This dramatic autobiography of the early life of an American slave was first published in 1845, when its young author had just achieved his freedom. Douglass' eloquence gives a clear indication of the powerful principles that led him to become the first great African-American leader in the United States.
About the Author
Frederick Douglass, an outspoken abolitionist, was born into slavery in 1818 and, after his escape in 1838, repeatedly risked his own freedom as an antislavery lecturer, writer, and publisher.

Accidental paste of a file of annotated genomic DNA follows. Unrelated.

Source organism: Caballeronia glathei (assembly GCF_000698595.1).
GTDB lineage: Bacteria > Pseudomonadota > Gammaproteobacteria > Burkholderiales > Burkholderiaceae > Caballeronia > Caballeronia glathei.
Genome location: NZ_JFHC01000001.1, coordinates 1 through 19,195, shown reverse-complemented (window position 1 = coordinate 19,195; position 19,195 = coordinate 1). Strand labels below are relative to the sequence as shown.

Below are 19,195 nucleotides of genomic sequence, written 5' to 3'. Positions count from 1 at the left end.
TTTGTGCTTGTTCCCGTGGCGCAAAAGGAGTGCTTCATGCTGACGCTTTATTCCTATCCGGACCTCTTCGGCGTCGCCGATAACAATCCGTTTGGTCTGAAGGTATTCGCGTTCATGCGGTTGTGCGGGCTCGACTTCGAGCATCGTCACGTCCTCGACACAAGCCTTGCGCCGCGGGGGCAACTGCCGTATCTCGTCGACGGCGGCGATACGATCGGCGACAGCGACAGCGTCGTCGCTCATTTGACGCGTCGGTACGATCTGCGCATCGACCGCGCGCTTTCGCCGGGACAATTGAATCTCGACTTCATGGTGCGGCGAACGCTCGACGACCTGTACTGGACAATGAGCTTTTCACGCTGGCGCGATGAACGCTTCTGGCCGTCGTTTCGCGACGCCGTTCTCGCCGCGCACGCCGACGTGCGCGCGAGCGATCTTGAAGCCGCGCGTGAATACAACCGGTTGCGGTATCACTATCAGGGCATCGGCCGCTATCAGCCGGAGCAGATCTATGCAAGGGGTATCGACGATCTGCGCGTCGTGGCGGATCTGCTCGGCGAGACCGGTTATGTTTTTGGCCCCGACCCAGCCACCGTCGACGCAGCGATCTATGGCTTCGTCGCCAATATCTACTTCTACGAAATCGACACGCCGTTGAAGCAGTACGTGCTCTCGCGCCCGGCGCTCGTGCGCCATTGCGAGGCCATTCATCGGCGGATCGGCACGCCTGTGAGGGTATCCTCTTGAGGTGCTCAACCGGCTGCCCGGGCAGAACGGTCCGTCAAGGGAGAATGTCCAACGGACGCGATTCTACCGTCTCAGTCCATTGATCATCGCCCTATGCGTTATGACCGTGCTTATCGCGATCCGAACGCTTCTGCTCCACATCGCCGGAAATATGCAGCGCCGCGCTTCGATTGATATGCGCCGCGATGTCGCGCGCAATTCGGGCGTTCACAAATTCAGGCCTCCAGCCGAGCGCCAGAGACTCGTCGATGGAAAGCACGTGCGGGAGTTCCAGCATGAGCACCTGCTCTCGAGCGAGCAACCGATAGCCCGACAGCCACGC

Henry Louis Gates, Jr., is the Alphonse Fletcher University Professor and the Director of the W. E. B. Du Bois Institute for African and African American Research at Harvard University. The author of numerous books, including the widely acclaimed memoir Colored People, Professor Gates has also edited several anthologies and is coeditor with Kwame Anthony Appiah of Encarta Africana, an encyclopedia of the African Diaspora. An influential cultural critic, he is a frequent contributor to The New Yorker and other publications and is the recipient of many honors, including a MacArthur Foundation Fellowship and the National Humanities Medal.